After a year of work by our SRE team, Flood is excited to announce we have reached SOC2 Type I compliance, bringing audited Security and Privacy controls to our product and business operations.
What is SOC2 compliance?
SOC stands for Service and Organization Controls. It defines a set of controls covering five trust service principles: Security, Privacy, Availability, Processing Integrity, and Confidentiality.
In Type I compliance, an independent Auditor verifies that we have implemented the controls as said we would. In Type II compliance, the Auditor checks the “operational effectiveness” of the controls, which is to say they verify we continue to comply at various times throughout the year and grants Type II compliance after we have maintained compliance for one year.
For many security-minded customers, SOC2 is the minimum requirement of a vendor before doing business with them.
The 5 Trust Service Principles:
SOC2 is organization-specific, meaning each organization defines its controls to comply with each trust principle. The principles are very detailed, running into dozens of sub-categories. We don’t go into them here, but I’ll give you an overview of what is covered.
Generally speaking, we can say that the five principles cover Security and Privacy, because Security, in the standard Security triad, covers Confidentiality, Integrity, and Availability.
Security refers to the protection against unauthorized access. Implemented through access controls, monitoring, and organizational changes to ensure everyone in the organization understands the security requirements, and they are understood and implemented from senior management down through all teams.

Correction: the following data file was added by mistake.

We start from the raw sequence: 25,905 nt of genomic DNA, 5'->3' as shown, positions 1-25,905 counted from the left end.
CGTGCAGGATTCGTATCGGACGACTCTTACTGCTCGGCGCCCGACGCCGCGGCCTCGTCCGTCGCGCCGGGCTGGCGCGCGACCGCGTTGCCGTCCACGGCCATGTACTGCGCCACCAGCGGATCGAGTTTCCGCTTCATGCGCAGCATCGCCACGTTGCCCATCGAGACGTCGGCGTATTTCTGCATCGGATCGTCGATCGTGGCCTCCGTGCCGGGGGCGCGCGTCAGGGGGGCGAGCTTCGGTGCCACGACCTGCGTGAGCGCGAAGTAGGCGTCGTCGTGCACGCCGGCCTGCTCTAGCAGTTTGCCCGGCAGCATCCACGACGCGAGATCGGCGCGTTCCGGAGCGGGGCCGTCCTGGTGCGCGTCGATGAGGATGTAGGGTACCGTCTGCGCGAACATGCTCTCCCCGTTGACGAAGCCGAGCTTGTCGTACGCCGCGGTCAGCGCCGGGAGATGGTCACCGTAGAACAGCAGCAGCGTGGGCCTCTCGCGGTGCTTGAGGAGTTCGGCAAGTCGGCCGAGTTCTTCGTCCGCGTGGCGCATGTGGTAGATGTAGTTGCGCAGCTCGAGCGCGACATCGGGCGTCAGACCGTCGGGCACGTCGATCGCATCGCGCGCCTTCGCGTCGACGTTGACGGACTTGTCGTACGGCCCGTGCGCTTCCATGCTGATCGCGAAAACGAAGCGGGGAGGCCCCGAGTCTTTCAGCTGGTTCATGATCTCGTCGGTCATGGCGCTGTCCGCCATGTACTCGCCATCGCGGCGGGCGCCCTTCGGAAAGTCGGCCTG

Security principles include controls for correcting for deviation from changes that may occur from time to time, how we track and document changes, and how we detect changes, including conducting vulnerability scans.
The Availability principle relates to ensuring we maintain, monitor, and evaluate our services’ availability in line with our SLAs. Availability is squarely in our wheelhouse as a core principle of performance engineering, and an activity we have been doing in the general day to operations of Flood for the past seven years.
The availability principle includes measuring and forecasting usage, ensuring our systems scale with demand, performing backups, and ensuring we can restore from backups with minimal disruption and running critical services in multiple availability zones for redundancy.
The Confidentiality principle relates to how we identify confidential information, how we handle it, access it, store it, and the processes in place to destroy it when no longer needed.
At Flood, we’ve implemented strict controls to enforce encrypted transfer and storage of all customer data, bound by access controls to restrict further access to only those who need to access it.
The processing integrity principle addresses whether our systems produce the correct results when processing information, including what data is needed, and whether the result is accurate, and ensuring the results are only available to the right parties.
Whether you’re running load tests on the cloud, or your premises or private data center using Flood Agent, the Flood team and the rest of our organization have taken a considered and careful action to ensure that any data send us is protected and only used as needed while you’re a customer.